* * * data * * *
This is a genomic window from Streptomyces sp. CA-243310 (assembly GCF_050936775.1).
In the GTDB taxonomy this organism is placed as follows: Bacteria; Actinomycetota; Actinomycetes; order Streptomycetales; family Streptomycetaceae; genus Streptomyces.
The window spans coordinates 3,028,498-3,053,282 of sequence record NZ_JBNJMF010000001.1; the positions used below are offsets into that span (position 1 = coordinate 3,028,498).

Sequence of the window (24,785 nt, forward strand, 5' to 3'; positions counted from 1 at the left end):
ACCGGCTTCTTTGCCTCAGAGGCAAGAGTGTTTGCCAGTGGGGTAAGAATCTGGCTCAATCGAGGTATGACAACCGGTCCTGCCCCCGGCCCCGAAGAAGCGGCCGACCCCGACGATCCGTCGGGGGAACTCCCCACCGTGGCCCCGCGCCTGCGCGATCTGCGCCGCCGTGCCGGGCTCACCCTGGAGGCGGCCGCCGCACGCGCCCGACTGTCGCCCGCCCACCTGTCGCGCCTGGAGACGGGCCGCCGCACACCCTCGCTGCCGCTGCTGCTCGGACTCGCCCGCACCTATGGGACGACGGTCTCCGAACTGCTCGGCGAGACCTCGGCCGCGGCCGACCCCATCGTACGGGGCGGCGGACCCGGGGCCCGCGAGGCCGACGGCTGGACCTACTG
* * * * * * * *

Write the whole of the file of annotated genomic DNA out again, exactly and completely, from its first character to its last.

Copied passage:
This is a genomic window from Streptomyces sp. CA-243310 (assembly GCF_050936775.1).
In the GTDB taxonomy this organism is placed as follows: Bacteria; Actinomycetota; Actinomycetes; order Streptomycetales; family Streptomycetaceae; genus Streptomyces.
The window spans coordinates 3,028,498-3,053,282 of sequence record NZ_JBNJMF010000001.1; the positions used below are offsets into that span (position 1 = coordinate 3,028,498).

Sequence of the window (24,785 nt, forward strand, 5' to 3'; positions counted from 1 at the left end):
ACCGGCTTCTTTGCCTCAGAGGCAAGAGTGTTTGCCAGTGGGGTAAGAATCTGGCTCAATCGAGGTATGACAACCGGTCCTGCCCCCGGCCCCGAAGAAGCGGCCGACCCCGACGATCCGTCGGGGGAACTCCCCACCGTGGCCCCGCGCCTGCGCGATCTGCGCCGCCGTGCCGGGCTCACCCTGGAGGCGGCCGCCGCACGCGCCCGACTGTCGCCCGCCCACCTGTCGCGCCTGGAGACGGGCCGCCGCACACCCTCGCTGCCGCTGCTGCTCGGACTCGCCCGCACCTATGGGACGACGGTCTCCGAACTGCTCGGCGAGACCTCGGCCGCGGCCGACCCCATCGTACGGGGCGGCGGACCCGGGGCCCGCGAGGCCGACGGCTGGACCTACTG